Chem. Soc. Perkin Trans. 1 1998, 1739; c) Modern Organocopper
Chemistry (Ed.: N. Krause), Wiley-VCH, Weinheim, 2002.
[2] a) G. Cahiez, P.-Y. Chavant, E. Metais, Tetrahedron Lett. 1992,
33, 5245; b) G. Cahiez, B. Laboue, Tetrahedron Lett. 1992, 33,
4439; c) G. Cahiez, B. Laboue, Tetrahedron Lett. 1989, 30, 7369;
d) G. Cahiez, B. Laboue, Tetrahedron Lett. 1989, 30, 3545; e) G.
Cahiez, Tetrahedron Lett. 1981, 22, 1239.
[3] a) P. Knochel, M. C. P. Yeh, S. C. Berk, J. Talbert, J. Org. Chem.
1988, 53, 2390; b) M. J. Rozema, A. Sidduri, P. Knochel, J. Org.
Chem. 1992, 57, 1956; c) P. Knochel, N. Millot, A. L. Rodriguez,
C. E. Tucker, Org. React. 2001, 58, 417.
[4] a) E. Negishi, V. Bagheri, S. Chatterjee, F. T. Luo, J. A. Miller,
T. A. Stoll, Tetrahedron Lett. 1983, 24, 5181; b) D. Wang, Z.
Zhang, Org. Lett. 2003, 5, 4645.
[5] a) T. N. Majid, P. Knochel, Tetrahedron Lett. 1990, 31, 4413.
[6] a) H. Fillon, C. Gosmini, J. PJrichon, J. Am. Chem. Soc. 2003,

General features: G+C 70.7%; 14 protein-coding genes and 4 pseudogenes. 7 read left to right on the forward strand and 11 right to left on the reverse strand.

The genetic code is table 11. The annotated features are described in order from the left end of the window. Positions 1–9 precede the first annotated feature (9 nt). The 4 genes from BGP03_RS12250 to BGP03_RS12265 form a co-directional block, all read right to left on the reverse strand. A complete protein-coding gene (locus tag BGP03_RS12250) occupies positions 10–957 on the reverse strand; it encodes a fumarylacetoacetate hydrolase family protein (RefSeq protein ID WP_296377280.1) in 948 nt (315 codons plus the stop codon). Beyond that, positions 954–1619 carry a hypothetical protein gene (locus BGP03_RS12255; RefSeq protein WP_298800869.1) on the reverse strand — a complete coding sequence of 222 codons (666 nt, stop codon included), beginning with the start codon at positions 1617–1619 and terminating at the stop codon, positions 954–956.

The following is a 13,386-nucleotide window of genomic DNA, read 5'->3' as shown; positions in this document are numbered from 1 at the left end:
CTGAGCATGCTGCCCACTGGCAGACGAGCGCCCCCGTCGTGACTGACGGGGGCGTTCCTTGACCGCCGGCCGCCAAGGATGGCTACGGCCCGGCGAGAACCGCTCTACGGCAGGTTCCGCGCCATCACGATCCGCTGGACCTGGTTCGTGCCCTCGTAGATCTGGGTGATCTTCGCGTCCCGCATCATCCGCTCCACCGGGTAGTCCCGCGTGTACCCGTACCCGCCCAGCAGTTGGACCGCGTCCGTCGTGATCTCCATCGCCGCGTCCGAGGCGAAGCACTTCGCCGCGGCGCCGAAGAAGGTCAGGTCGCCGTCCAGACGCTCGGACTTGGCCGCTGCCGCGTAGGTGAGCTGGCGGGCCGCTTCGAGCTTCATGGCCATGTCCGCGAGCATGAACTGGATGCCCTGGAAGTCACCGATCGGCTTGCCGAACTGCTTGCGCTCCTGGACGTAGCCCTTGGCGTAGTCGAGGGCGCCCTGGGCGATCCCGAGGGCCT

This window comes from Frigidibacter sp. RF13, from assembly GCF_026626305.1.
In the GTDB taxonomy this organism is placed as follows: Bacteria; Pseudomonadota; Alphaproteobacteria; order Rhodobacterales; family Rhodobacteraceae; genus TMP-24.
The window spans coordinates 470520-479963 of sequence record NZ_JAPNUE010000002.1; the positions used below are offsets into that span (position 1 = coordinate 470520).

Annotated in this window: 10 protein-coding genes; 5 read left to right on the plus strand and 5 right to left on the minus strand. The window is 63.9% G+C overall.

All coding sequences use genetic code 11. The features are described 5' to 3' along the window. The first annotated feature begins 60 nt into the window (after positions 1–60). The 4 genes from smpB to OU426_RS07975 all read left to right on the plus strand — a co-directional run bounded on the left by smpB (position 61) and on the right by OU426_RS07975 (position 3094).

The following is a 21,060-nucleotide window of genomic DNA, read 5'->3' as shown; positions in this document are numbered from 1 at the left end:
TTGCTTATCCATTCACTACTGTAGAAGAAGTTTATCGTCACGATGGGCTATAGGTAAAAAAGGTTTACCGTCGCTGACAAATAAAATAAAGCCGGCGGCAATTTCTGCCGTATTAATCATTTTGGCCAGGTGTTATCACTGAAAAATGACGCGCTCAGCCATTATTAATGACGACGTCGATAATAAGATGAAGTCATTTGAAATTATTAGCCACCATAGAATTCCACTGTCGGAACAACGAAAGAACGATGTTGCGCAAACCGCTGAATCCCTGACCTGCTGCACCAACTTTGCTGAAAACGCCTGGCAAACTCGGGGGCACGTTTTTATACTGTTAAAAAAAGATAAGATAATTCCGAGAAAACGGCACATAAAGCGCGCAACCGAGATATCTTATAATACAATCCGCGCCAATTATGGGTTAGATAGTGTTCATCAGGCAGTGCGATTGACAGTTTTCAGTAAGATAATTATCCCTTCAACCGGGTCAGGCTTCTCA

125, 3867; b) I. Kazmierski, C. Gosmini, J.-M. Paris, J. PJrichon,
Tetrahedron Lett. 2003, 44, 6417; c) H. Fillon, C. Gosmini, J.
PJrichon, Tetrahedron 2003, 59, 8199.
[7] a) A. Guijarro, D. M. Rosenberg, R. D. Rieke, J. Am. Chem. Soc.
1999, 121, 4155; b) R. D. Rieke, Science 1989, 246, 1260; c) R. M.
Wehmeyer, R. D. Rieke, Tetrahedron Lett. 1988, 29, 4513.
[8] a) P. Knochel, W. Dohle, N. Gommermann, F. F. Kneisel, F.
Kopp, T. Korn, I. Sapountzis, V. A. Vu, Angew. Chem. 2003, 115,
4438; Angew. Chem. Int. Ed. 2003, 42, 4302; b) A. E. Jensen, W.
www.angewandte.org
2004 Wiley-VCH Verlag GmbH & Co. KGaA, Weinheim
2969
Communications
Dohle, I. Sapountzis, D. M. Lindsay, V. A. Vu, P. Knochel,
Synthesis 2002, 565.
[9] a) C. Cardellicchio, V. Fiandanese, G. Marchese, L. Ronzini,
Tetrahedron Lett. 1987, 28, 2053; b) V. Fiandanese, G. Marchese,
V. Martina, L. Ronzini, Tetrahedron Lett. 1984, 25, 4805; c) V.